Respect to Tony Blair for waiting so long before he jumped in the back seat and started giving directions to the new Prime Minister. It must have been what, all of two minutes? They don’t move that fast in the pits at Silverstone.

First, the former premier used a newspaper article to punt his idea for ID cards. Next came a speech at the humbly titled Tony Blair Institute for Global Change on how artificial intelligence could save the public sector billions.

So far, Sir Tony (as we must now, rather annoyingly, call him for reasons of consistency) is being treated with the politeness due to a neighbour who peers over the fence and tells you how to cut the grass.

Team Starmer does not need Sir Tony giving them advice in person. With so many old faces from the Blair years popping up in government, it looks like the infiltration work is already done.

Still, given the feelings Sir Tony arouses in some quarters, it would be wise to keep the man himself a suitable distance away. Perhaps Elon Musk can find him something to do in space.

There is another reason to let voicemail do the honours next time Sir Tony calls. Should the new Prime Minister need an ideas guru, a suitable candidate is ready and waiting. One who is wise, inspiring, and possessed of an unparalleled knowledge of top ten hits from the 1970s. Ladies and gentlemen, give it up for Ken Bruce.

The Greatest Hits Radio DJ earned the thanks of a nation this week when he told his former employers at Radio 2 to grow up and stop trying to be cool.

Read more

Radio 2 is a “state of mind” he told the Beyond the Title podcast. It is for people over 35 with jobs, families and other responsibilities, folk who don’t care about looking uncool.

Well said, Sir Ken (he is not but he should be). In siding with the Dobbies Clubcard set against the clubbers, our Ken has hit the cultural nail on the head.

He also happens to be perfectly in tune with the political mood of the times. Not that he would have intended such a thing - Ken is far too smart to get involved in politics - but here we are anyway.

As we have all heard by now, Britain under Sir Keir Starmer is a serious, grown-up place once more. Gone are those rowdy hooligans with their parties and their proroguing of parliament. In their place are fine upstanding people devoted to public service.

Elected on a promise to end the “chaos” of the Tories, Sir Keir’s first speech as Prime Minister in Downing Street spoke of respect, public service, duty, stability and moderation, and sailing away to “calmer waters”. It could have been an advert for a lovely five-stop European cruise. Pure Radio 2.

Sir Keir is rather more Radios 3 and 4 than Radio 2, but he wouldn’t say no to some Orange Juice and the Smiths if they were on the Radio 2 menu.

Overall, he comes across as serious and hard-working, someone who sticks to the letter of the law. He is the opposite of one of his predecessors, Boris Johnson, whose misplaced frivolity he despised.

The new Prime Minister is a grown-up and proud of it, and he wants his ministers to be the same. Any transgressions and their feet won’t touch the floor, as he was fond of saying on the campaign trail when another Tory scandal erupted.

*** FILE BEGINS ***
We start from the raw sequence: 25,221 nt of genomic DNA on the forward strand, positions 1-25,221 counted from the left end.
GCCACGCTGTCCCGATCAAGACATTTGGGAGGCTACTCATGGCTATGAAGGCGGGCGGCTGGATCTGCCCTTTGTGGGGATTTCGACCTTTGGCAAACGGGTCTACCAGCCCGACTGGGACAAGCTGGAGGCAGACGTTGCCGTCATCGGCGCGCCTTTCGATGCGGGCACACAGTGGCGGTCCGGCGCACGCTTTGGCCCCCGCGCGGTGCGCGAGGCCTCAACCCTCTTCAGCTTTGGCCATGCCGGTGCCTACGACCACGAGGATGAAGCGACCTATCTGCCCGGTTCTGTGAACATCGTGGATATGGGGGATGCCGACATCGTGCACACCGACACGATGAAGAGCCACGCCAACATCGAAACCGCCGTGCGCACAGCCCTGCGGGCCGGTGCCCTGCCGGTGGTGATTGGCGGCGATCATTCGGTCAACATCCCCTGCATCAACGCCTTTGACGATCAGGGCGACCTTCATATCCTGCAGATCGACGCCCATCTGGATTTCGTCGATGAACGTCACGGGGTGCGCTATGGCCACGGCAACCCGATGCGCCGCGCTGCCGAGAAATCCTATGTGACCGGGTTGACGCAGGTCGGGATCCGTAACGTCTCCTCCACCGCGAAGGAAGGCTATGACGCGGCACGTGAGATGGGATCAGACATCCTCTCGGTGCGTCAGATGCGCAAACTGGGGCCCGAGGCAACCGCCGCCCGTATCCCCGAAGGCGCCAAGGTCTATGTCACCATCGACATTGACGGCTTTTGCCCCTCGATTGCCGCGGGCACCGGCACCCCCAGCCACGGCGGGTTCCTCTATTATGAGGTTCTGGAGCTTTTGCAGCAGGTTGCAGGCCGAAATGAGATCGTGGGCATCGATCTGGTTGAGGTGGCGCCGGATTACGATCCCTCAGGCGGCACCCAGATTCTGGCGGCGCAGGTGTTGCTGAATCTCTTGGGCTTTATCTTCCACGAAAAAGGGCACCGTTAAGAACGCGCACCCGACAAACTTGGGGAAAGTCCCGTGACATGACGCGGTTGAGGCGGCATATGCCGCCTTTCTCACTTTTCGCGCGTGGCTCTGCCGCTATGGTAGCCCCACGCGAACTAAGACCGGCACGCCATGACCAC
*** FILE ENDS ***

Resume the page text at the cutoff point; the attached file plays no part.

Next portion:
A fitting soundtrack to these sterner Starmer times is not Things Can Only Get Better, it is Hip to be Square by Huey Lewis and the News. That absolute banger, as the young people say, captures the change of mood as accurately as any opinion poll.

The SNP was way ahead of the trend when it opted for John Swinney as party leader and First Minister, with Kate Forbes as his deputy. It is hard to imagine a more hip to be square duo. Now that they have parked independence and promised to get on with the day job, the pair will make Stakhanov look a lightweight. As for Nicola Sturgeon, she was square, then hip, and that’s when the trouble arguably started.

Scottish Labour leader Anas Sarwar will no doubt get with the seriousness programme if he can ever stop smiling for long enough, while his deputy Jackie Baillie is already adept at switching from twinkly-eyed amusement to full-on T-Rex if the occasion requires.

The politicians are doing their bit to be serious, as is the media. I’m not sure how long the latter’s reverence will last. Some commentators lost no time in going full Trump about the result, arguing that being elected with a record low share of the vote was no victory at all. Funny, that. They were never bothered when first past the post returned Conservative governments and left the majority of Scots unrepresented.

Hats off, however, to the restraint being shown towards the Prime Minister’s wife, Victoria, and the Starmer children. It has been a whole week and the only coverage has been about the fashion label “Vic” favours.

In a week stuffed with remarkable images, the sight of hundreds of new Labour MPs in Westminster Hall fair took the breath away. Some called it a family picture, but it was more like a school photo. All those smiles and new suits. All that future ahead of them.

Serious as he is, even Sir Keir has found it hard not to look chuffed this past week. He knows the upbeat mood of the country, such as it is, will not last. So far, the initial speeches aside, the new government is still focussing on the mistakes of the old one. Next comes the hard part - taking its own decisions and being held accountable for them. Mistakes will be made.

Expectations were managed during the campaign and are still being managed in government. As Sir Keir said, changing a country is not like flicking a switch. It is the grown-up thing to say, but it may surprise ministers how quickly it gets old.

But for now, as they would have said on the old, uncool Radio 2, here’s Bill Withers telling everyone to have a Lovely Day …